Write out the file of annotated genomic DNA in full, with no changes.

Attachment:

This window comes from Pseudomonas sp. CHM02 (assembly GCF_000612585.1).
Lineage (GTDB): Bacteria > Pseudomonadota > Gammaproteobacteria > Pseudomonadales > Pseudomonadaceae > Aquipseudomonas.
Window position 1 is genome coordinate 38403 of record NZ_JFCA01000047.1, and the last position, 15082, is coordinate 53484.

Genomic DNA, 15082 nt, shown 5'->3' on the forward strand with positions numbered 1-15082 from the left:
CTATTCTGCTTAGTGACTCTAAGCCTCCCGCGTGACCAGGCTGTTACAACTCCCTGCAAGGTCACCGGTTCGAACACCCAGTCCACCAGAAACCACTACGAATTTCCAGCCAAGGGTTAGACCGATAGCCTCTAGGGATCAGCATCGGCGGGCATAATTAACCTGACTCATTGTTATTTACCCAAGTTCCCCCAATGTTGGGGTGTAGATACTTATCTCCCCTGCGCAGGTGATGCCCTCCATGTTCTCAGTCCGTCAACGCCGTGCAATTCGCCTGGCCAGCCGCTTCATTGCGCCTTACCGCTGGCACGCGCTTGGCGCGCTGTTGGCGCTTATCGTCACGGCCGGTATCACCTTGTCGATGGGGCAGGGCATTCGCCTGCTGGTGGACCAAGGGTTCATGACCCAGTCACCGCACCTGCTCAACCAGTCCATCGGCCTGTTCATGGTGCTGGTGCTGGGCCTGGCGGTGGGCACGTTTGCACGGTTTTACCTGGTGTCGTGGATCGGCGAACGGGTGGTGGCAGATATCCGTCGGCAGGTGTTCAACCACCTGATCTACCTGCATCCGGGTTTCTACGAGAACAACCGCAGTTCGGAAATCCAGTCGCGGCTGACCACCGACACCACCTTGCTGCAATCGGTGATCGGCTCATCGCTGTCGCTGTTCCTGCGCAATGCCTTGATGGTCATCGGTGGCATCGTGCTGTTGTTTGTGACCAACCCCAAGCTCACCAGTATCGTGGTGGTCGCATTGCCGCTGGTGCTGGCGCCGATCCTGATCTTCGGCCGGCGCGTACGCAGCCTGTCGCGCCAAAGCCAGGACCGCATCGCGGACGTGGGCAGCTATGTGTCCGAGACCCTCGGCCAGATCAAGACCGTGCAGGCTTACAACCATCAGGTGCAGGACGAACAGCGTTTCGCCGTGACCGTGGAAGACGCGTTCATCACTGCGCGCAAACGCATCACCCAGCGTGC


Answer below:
This window comes from Pseudomonas sp. CHM02 (assembly GCF_000612585.1).
Lineage (GTDB): Bacteria > Pseudomonadota > Gammaproteobacteria > Pseudomonadales > Pseudomonadaceae > Aquipseudomonas.
Window position 1 is genome coordinate 38403 of record NZ_JFCA01000047.1, and the last position, 15082, is coordinate 53484.

Genomic DNA, 15082 nt, shown 5'->3' on the forward strand with positions numbered 1-15082 from the left:
CTATTCTGCTTAGTGACTCTAAGCCTCCCGCGTGACCAGGCTGTTACAACTCCCTGCAAGGTCACCGGTTCGAACACCCAGTCCACCAGAAACCACTACGAATTTCCAGCCAAGGGTTAGACCGATAGCCTCTAGGGATCAGCATCGGCGGGCATAATTAACCTGACTCATTGTTATTTACCCAAGTTCCCCCAATGTTGGGGTGTAGATACTTATCTCCCCTGCGCAGGTGATGCCCTCCATGTTCTCAGTCCGTCAACGCCGTGCAATTCGCCTGGCCAGCCGCTTCATTGCGCCTTACCGCTGGCACGCGCTTGGCGCGCTGTTGGCGCTTATCGTCACGGCCGGTATCACCTTGTCGATGGGGCAGGGCATTCGCCTGCTGGTGGACCAAGGGTTCATGACCCAGTCACCGCACCTGCTCAACCAGTCCATCGGCCTGTTCATGGTGCTGGTGCTGGGCCTGGCGGTGGGCACGTTTGCACGGTTTTACCTGGTGTCGTGGATCGGCGAACGGGTGGTGGCAGATATCCGTCGGCAGGTGTTCAACCACCTGATCTACCTGCATCCGGGTTTCTACGAGAACAACCGCAGTTCGGAAATCCAGTCGCGGCTGACCACCGACACCACCTTGCTGCAATCGGTGATCGGCTCATCGCTGTCGCTGTTCCTGCGCAATGCCTTGATGGTCATCGGTGGCATCGTGCTGTTGTTTGTGACCAACCCCAAGCTCACCAGTATCGTGGTGGTCGCATTGCCGCTGGTGCTGGCGCCGATCCTGATCTTCGGCCGGCGCGTACGCAGCCTGTCGCGCCAAAGCCAGGACCGCATCGCGGACGTGGGCAGCTATGTGTCCGAGACCCTCGGCCAGATCAAGACCGTGCAGGCTTACAACCATCAGGTGCAGGACGAACAGCGTTTCGCCGTGACCGTGGAAGACGCGTTCATCACTGCGCGCAAACGCATCACCCAGCGTGC